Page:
2024 Healthcare Predictions for Health Plans and Employers |… | MOBE

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A paradigm shift: 5 predictions for health plans and employers in 2024.

Some major currents are at the heart of this situation. Health plans are facing the highest cost increases in decades, fueled by the combination of new drugs, advanced technologies, and complex administrative burdens. Also, in the latter part of 2023, poor benefits portfolio performances caused many employers to reassess their health benefits programs as part of what industry insiders called the “Great Re-Evaluation.”

An over-emphasis on point solutions in past years is another contributor to a seismic shift on the horizon in how our industry views population health, engages members and employees, and measures success. To prepare, plans and employers are doubling down on their demands for more meaningful, measurable results for their health programs and solutions.

At MOBE, we see five major trends for plans and employers that will drive this positive transformation in 2024.

1. The death of value on investment (VOI).

At MOBE, we believe VOI is dead. To remain viable in 2024, solutions must prove a clear, quantifiable return on investment (ROI). We’re seeing many employers and plans calling for more stringent, evidence-based metrics for outreach programs and point solutions. This includes a greater focus on behavior-based data that more accurately predicts costs and utilization, as well as interest in more complex models that incorporate more whole-person data, such as comorbidities and episodic health issues. This differs from current wellness solutions that target the entire population by identifying only those groups that can benefit specifically from health improvement and contribute to meaningful ROI. We believe this will be a true litmus test of success in 2024.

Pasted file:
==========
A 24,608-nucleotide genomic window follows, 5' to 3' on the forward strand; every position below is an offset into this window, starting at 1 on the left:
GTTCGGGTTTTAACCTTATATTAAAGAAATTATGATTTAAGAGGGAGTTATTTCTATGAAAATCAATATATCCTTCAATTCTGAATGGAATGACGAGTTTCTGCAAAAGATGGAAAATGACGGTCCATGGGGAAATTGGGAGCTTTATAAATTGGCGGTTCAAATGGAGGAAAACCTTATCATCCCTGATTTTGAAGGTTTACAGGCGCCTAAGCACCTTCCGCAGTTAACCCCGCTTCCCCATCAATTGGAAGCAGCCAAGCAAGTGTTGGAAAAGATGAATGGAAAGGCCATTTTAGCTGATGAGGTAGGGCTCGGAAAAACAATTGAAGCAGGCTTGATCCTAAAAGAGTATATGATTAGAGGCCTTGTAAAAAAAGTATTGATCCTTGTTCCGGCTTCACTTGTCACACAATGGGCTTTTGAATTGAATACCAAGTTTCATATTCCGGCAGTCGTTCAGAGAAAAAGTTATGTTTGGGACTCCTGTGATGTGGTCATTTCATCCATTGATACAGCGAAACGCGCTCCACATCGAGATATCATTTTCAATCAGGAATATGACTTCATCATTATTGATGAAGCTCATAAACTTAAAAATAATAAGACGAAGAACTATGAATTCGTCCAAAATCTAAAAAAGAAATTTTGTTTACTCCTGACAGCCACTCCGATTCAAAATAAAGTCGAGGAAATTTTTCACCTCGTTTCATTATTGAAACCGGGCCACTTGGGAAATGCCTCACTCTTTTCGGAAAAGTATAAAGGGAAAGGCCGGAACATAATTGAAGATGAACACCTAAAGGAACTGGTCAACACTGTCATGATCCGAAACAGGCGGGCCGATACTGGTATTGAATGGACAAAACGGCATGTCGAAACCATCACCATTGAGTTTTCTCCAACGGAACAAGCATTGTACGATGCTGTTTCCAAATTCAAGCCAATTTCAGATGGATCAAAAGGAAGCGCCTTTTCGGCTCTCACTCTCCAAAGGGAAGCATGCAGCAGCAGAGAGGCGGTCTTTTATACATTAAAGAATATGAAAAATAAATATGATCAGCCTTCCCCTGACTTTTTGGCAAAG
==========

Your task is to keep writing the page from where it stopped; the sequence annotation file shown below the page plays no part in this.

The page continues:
A low self-perception of health has long been considered a valid and robust predictor of morbidity, mortality, and health care utilization. Adopting comprehensive tools like the SF-36 Survey will also add each individual’s self-perception of their health to the picture. If done right, self-perception of health has been proven to correlate with utilization. Measuring changes to self-perception is a simple yet effective way to determine how well a program works. When you measure a person’s self-perception of health consistently over time, using statistically sound methods, you can compare the results to their health care costs, and the connection is quite clear.

Learn how MOBE uses the SF-36 scoring to demonstrate which programs deliver ROI in healthcare.

The death of VOI means that employers and health plans are set to embrace more robust, outcome-oriented metrics that drive meaningful decisions when planning and managing health initiatives. Solutions without a clear and measurable ROI will simply be unable to justify their place in the health benefits ecosystem.

2. A search for real engagement

Focusing on ROI requires deepening our understanding of meaningful engagement and how its measured. Our industry has become resigned to dismal engagement rates that average between 4% and 6% for programs and solutions. In some ways, engagement has become a mere checkmark when measuring the performance of these programs. Yet, as plans and employers focus on participation that is both meaningful and consistent, engagement is making a resurgence as the primary mechanism/measurement for reviewing the efficacy of health programs.

More and more, we’re asking not just whether people are engaging but if that engagement is impactful. Does it foster a genuine connection between a program and the individual’s unique health journey? This type of engagement doesn’t measure mere clicks or one-time assessments. Real engagement moves beyond superficial interactions to deliver tangible health outcomes and the added benefit of managed or lowered costs. That’s why it’s becoming such an important metric of success.